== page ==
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BELOW: Ditko's humorous pencils for an unpublished GET SMART book, featuring Ditko's representation of Don Adams as bumbling secret agent Maxwell Smart, partially inked by Sal Trampini.
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XRINGO READS DITKO. YEAH YEAH YEAH!

In the 1965 movie HELP!, starring the Beatles, there are several scenes which show comic books.

As covered in Dial B for BLOG #542, the movie itself features only Silver Age DC books, but one of the promotional stills for the film (pictured right) shows Ringo Starr reading a copy of a British comic book titled "Amazing Stories of Suspense," issue #23, 1963.

The cover of this 1963 book, which reprinted Charlton stories from the Fifties, was drawn by Steve Ditko.

BELOW: Steve Ditko, a fan of MAD magazine, did this one-page gag strip for Wally Wood's Witzend.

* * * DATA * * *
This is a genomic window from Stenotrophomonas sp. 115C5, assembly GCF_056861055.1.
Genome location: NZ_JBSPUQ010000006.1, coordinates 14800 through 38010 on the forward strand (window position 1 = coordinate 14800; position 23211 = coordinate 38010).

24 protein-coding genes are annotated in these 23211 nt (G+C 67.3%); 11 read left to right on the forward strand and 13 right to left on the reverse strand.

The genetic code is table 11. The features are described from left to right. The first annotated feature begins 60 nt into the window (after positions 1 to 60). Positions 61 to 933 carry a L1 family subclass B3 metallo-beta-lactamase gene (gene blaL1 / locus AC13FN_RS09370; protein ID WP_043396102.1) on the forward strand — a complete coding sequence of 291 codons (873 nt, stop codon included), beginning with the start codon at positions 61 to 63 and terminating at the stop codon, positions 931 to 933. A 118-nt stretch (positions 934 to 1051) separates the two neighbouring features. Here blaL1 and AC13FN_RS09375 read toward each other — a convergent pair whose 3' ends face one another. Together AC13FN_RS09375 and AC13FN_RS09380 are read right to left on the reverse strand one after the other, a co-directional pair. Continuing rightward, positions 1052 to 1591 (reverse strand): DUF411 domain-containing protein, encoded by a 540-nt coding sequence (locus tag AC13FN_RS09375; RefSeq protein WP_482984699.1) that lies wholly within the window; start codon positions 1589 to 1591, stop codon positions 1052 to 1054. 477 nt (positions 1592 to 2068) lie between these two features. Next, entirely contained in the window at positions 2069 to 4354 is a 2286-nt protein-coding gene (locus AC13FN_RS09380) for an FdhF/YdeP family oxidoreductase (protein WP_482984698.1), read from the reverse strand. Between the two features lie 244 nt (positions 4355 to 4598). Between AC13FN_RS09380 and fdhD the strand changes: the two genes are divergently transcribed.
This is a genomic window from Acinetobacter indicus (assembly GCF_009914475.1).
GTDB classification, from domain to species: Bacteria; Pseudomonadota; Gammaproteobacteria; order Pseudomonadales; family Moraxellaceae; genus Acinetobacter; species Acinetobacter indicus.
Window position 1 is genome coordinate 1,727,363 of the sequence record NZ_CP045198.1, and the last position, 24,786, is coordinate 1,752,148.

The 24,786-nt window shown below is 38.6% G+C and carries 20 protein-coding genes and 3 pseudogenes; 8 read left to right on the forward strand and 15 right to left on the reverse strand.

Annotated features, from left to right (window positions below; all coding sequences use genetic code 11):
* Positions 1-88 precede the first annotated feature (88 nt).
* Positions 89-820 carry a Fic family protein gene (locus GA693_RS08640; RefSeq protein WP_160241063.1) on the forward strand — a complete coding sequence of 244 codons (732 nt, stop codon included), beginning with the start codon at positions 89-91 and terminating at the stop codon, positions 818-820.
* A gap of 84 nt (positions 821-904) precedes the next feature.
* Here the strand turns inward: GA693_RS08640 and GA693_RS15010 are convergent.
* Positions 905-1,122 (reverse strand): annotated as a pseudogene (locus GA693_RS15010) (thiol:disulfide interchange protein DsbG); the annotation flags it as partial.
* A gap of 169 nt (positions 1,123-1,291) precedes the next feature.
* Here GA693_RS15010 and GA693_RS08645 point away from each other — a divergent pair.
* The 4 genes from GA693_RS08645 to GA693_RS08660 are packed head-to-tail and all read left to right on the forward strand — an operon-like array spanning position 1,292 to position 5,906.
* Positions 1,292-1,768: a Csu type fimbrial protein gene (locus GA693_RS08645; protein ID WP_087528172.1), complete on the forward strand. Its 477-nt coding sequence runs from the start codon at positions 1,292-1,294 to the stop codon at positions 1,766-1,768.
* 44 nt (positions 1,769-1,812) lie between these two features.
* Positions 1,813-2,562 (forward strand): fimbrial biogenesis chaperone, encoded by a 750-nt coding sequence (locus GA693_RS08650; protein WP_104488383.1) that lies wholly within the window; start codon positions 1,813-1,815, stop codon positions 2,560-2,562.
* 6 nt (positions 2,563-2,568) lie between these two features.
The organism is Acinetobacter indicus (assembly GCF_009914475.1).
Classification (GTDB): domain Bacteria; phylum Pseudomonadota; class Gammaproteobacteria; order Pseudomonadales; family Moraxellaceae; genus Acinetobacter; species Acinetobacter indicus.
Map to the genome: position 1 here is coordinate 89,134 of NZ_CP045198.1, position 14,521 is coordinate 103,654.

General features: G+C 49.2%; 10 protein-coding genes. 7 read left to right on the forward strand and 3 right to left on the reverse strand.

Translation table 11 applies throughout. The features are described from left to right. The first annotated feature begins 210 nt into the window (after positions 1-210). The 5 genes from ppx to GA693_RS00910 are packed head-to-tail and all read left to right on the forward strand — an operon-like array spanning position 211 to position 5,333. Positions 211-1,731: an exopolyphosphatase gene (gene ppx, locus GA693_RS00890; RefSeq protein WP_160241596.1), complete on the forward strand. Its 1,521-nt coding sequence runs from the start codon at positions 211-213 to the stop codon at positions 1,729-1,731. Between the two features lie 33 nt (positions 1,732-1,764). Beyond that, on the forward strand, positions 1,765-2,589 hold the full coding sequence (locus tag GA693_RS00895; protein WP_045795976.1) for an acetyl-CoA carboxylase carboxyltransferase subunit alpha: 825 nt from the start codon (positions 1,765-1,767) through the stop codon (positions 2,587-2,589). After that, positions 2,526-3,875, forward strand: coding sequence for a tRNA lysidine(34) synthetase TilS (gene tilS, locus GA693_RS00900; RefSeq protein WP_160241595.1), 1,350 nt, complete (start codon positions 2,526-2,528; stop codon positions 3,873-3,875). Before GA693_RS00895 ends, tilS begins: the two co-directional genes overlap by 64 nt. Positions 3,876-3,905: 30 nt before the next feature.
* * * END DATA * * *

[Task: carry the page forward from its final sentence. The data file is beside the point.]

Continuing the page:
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On this page from THE CREEPER #2, Ditko parodied the BATMAN TV show's trademark sound effects, first showing them on a billboard, then incorporating them into the action!
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"A HAPPY-GO-LUCKY GUY"

Frank McLaughlin, inker and former Charlton Art Director (pictured), described Ditko as, "A very happy-go-lucky guy with a great sense of humor." Mike Gold says Ditko is "a tremendously happy man who is pleasant, a practical joker, charming, generous and well-dressed."